Deal Activism

Adam O. Emmerich is a partner in the corporate department at Wachtell, Lipton, Rosen & Katz focusing primarily on mergers and acquisitions and securities law matters. This post is based on a Wachtell Lipton publication authored by Mr. Emmerich, William SavittRonald C. ChenEdward J. LeeSabastian V. Niles, and Remi KorenblitRelated research from the Program on Corporate Governance about hedge fund activism includes: The Long-Term Effects of Hedge Fund Activism by Lucian Bebchuk, Alon Brav, and Wei Jiang (discussed on the Forum here), and The Myth that Insulating Boards Serves Long-Term Value by Lucian Bebchuk (discussed on the Forum here).

In today’s robust M&A environment, parties to a potential merger or acquisition must anticipate and manage “deal activism.” Just as all companies and boards should prepare for shareholder activism generally, deal participants should plan for the possibility that, after a deal is announced, activists may seek a higher price, encourage a topping bid for all or part of the company, dissent and seek appraisal, try to influence the combined company and its integration, or even try to scuttle a deal entirely, leveraging traditional disruptive activist campaign tactics in their efforts.

This deal activism dynamic is but one part of the broader intersection of M&A and activism. M&A is itself a frequent activist demand, such as when activists (i) try to force a company to seek a buyer; (ii) seek to encourage or pressure two companies to merge (and build stakes in both companies as part of the campaign, as Elliott has done in the pending Polycom/Mitel Networks situation and Starboard Value did at Staples/Office Depot and at Yahoo!/AOL); (iii) urge a company to engage in buy-side M&A; (iv) propose that a company sell divisions or assets to finance stock buybacks; or (v) push a spin-off with the idea of spinco becoming a takeover target.

Deal activism seeking to interfere with announced M&A may arise on either side of a transaction. For example, the pending Media General/Meredith Corp/Starboard Value/Nexstar Broadcasting situation illustrates deal activism directed at the acquiring, rather than the target, company. Of the public activist campaigns over the past five years seeking to disrupt deals involving at least one U.S. company: two-thirds involved hedge funds (which often bought in only after a deal was announced); less than one-third resulted in increased consideration for the target’s shareholders, whether from the original acquiror or another buyer; and barely one in ten resulted in an abandoned deal. These trends are generally consistent with global deal activism. In most deals, the transaction is completed on the original terms notwithstanding activist attacks, with the only consequence being increased costs, uncertainty and distraction for all parties involved.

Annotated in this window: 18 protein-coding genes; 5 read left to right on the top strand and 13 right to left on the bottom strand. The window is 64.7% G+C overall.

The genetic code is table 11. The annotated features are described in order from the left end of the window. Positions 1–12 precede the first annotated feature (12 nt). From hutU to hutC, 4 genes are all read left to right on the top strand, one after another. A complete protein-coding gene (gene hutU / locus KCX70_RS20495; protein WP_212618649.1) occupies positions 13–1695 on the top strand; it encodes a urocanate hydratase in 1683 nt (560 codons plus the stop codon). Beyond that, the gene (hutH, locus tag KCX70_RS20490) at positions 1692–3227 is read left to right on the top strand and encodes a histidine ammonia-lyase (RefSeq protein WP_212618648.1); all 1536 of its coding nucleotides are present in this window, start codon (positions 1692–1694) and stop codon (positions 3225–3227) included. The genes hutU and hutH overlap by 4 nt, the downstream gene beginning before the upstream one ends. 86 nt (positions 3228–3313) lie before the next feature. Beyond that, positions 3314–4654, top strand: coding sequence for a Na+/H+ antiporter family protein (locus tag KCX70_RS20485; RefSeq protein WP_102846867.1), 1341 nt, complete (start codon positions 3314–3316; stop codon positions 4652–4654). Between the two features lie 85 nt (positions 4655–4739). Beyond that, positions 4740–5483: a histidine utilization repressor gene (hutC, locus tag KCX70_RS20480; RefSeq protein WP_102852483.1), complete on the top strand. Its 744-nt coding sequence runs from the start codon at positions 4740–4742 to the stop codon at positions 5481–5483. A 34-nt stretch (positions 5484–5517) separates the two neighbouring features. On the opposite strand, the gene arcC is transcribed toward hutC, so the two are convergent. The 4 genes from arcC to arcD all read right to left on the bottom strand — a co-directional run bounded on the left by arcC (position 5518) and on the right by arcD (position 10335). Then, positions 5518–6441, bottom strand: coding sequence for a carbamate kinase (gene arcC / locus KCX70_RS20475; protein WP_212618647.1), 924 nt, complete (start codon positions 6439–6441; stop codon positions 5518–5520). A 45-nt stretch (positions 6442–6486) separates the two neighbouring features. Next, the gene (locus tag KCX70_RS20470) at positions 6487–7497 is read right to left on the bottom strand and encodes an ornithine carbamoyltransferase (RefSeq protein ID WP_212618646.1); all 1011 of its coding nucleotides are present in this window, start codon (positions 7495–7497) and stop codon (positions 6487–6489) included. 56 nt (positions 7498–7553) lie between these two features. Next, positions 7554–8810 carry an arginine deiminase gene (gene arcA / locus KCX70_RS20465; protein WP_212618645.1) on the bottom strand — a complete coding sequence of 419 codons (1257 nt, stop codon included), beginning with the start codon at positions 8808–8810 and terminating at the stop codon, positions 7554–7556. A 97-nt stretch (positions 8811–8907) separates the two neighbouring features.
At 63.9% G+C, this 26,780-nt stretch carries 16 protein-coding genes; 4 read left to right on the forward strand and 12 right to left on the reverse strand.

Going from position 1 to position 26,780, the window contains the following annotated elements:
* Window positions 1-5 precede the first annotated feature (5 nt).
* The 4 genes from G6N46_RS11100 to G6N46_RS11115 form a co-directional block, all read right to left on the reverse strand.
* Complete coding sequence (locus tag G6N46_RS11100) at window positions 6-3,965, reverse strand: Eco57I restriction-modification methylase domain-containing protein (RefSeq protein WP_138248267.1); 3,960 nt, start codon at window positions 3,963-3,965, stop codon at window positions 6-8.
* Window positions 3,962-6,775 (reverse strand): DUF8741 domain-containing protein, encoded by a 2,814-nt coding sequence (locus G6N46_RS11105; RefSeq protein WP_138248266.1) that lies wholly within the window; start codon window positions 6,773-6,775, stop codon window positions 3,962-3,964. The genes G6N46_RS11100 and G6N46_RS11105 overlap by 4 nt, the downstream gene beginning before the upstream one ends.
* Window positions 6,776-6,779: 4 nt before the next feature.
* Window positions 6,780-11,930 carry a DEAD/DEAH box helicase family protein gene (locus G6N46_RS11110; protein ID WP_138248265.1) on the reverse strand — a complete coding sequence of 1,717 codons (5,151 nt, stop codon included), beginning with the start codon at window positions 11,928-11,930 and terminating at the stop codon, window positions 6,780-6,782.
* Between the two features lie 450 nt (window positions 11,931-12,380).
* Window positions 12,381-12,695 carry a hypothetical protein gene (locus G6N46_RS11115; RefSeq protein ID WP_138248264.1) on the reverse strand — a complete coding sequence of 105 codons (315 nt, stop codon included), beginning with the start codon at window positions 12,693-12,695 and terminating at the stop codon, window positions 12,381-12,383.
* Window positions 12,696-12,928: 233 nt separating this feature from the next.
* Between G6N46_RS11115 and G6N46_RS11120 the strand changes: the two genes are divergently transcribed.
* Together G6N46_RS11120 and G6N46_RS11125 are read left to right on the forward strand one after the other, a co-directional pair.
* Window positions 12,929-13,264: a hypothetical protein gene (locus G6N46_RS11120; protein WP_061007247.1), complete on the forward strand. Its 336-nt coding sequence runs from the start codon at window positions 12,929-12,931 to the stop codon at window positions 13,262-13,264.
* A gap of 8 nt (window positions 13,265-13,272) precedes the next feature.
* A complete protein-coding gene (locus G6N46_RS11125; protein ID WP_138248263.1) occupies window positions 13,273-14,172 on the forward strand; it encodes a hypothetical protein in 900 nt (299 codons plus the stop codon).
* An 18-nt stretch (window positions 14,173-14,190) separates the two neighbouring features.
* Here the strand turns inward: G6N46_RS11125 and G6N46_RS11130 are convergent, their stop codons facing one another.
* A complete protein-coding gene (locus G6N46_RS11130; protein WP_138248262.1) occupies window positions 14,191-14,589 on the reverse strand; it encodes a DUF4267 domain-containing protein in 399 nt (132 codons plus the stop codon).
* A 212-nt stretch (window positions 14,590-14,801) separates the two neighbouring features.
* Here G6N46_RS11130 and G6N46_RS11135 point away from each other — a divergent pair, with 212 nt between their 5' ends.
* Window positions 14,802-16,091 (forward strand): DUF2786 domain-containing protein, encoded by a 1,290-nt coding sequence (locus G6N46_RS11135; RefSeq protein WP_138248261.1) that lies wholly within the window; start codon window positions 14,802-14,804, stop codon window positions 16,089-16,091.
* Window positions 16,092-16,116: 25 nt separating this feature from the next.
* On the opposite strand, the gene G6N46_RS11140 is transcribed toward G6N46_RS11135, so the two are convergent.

Deal activists may have little to lose, particularly when they exploit inherent deal uncertainty to buy the target’s stock at a discount to the deal price and agitate for additional consideration. Even if there is no bump in transaction consideration for all shareholders, activists may still seek to profit from holdout and hold-up tactics and extract private benefits that may come at the expense of other shareholders. Appraisal litigation seeking court-ordered “fair value” of shares plus statutory interest is also common, with appraisal arbitrage funds buying claims after a transaction is announced and special appraisal rights trusts being organized to allow investors to participate in claims. And just as U.S. investors have exported general activism abroad, U.S. hedge funds increasingly consider agitating against non-U.S. deals, often leveraging the idiosyncrasies of local laws to seek special benefits while deploying other U.S.-style tactics.